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Case 1: A 39-Year-Old with Headache, Fever, and Confusion

You answered:

C The clinical history is most compatible with progressive multifocal leukoencephalopathy (PML). A cerebrospinal fluid test positive for Epstein-Barr virus (EBV) would be diagnostic of PML.

This answer is incorrect. The clinical presentation for PML typically does not include fever. Although contrast CT scans are often normal with PML, brain MRI typically shows extensive white matter lesions. The cause of PML is JC virus, not EBV.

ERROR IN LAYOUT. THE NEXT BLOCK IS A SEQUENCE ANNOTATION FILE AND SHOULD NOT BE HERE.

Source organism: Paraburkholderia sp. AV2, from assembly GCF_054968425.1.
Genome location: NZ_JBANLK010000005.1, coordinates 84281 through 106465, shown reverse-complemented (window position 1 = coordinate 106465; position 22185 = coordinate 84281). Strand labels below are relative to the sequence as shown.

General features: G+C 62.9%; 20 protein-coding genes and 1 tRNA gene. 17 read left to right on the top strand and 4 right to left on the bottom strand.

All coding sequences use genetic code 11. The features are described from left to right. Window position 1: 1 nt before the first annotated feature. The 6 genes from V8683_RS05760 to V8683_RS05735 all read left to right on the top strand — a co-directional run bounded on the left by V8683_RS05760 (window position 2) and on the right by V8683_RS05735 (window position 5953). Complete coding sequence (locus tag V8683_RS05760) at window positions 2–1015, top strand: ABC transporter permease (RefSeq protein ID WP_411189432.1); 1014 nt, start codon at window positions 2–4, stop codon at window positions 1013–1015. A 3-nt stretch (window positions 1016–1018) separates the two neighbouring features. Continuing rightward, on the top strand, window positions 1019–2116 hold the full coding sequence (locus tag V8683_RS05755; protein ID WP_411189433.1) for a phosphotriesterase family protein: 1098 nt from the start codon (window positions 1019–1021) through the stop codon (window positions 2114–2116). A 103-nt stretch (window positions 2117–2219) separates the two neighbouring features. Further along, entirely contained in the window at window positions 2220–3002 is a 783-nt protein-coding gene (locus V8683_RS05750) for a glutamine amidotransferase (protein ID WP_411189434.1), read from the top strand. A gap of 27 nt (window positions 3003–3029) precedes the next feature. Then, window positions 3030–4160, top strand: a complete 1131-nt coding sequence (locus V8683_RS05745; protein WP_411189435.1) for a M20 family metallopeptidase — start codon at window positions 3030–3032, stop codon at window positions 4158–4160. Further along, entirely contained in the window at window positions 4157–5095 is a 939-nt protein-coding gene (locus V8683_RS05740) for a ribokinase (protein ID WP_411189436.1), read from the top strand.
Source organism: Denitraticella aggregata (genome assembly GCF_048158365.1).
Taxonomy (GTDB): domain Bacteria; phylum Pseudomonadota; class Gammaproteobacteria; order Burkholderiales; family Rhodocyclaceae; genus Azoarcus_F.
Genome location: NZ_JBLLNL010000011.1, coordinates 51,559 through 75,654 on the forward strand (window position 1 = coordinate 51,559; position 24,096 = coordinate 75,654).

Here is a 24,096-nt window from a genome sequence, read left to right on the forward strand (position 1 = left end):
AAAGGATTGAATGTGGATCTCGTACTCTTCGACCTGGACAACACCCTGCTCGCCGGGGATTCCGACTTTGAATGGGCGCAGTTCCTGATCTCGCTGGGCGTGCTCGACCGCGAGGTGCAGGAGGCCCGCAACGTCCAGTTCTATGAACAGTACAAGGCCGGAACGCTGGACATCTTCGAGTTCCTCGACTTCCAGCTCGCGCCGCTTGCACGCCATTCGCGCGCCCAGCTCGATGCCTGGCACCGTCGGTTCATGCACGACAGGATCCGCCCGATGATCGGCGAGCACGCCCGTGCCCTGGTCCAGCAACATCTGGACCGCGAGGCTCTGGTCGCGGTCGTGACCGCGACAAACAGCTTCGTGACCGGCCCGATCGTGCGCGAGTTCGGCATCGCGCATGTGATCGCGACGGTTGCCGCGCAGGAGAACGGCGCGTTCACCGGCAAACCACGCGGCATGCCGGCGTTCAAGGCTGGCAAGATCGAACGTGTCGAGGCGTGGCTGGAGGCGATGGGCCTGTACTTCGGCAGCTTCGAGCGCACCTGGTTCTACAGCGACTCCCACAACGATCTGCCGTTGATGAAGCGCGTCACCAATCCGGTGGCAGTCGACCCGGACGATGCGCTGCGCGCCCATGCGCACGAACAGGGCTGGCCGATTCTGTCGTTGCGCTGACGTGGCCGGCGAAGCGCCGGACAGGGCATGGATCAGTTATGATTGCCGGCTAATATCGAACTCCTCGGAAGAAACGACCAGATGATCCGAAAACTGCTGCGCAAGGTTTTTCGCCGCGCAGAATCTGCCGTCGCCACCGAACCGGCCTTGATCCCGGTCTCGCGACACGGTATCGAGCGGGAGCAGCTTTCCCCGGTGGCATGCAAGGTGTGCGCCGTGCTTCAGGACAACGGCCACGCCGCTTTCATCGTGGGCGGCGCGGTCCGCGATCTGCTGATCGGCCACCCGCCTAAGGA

A The diagnosis of Toxoplasma encephalitis is the most likely diagnosis even though the contrast brain CT is normal; approximately 40% of AIDS patients with Toxoplasma encephalitis will have a normal contrast brain CT.
B The patient's clinical history is compatible with cryptococcal meningitis. The diagnosis of cryptococcal meningitis should not be ruled out with only 7 leukocytes/mm3 found in the cerebrospinal fluid.
D The patient's findings suggest a diagnosis of central nervous system lymphoma. The diagnosis is confirmed with a cerebrospinal fluid test positive for human herpes virus 8.

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